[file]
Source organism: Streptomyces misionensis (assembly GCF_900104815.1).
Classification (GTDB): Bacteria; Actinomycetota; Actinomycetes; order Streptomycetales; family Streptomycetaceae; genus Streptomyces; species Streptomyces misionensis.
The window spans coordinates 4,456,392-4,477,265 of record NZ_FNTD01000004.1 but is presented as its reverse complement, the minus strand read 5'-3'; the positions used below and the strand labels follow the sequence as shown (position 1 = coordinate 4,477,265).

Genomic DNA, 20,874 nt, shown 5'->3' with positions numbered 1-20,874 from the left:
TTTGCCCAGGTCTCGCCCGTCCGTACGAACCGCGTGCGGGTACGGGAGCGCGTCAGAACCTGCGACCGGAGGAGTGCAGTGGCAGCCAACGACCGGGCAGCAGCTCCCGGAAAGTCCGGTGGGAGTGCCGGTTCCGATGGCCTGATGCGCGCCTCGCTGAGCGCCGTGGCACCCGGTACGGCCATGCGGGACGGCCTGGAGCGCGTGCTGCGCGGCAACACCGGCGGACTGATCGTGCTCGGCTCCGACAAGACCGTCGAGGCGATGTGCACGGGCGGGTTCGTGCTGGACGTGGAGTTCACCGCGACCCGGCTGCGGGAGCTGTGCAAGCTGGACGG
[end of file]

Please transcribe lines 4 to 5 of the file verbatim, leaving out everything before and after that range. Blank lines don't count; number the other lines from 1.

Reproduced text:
Genomic DNA, 20,874 nt, shown 5'->3' with positions numbered 1-20,874 from the left:
TTTGCCCAGGTCTCGCCCGTCCGTACGAACCGCGTGCGGGTACGGGAGCGCGTCAGAACCTGCGACCGGAGGAGTGCAGTGGCAGCCAACGACCGGGCAGCAGCTCCCGGAAAGTCCGGTGGGAGTGCCGGTTCCGATGGCCTGATGCGCGCCTCGCTGAGCGCCGTGGCACCCGGTACGGCCATGCGGGACGGCCTGGAGCGCGTGCTGCGCGGCAACACCGGCGGACTGATCGTGCTCGGCTCCGACAAGACCGTCGAGGCGATGTGCACGGGCGGGTTCGTGCTGGACGTGGAGTTCACCGCGACCCGGCTGCGGGAGCTGTGCAAGCTGGACGG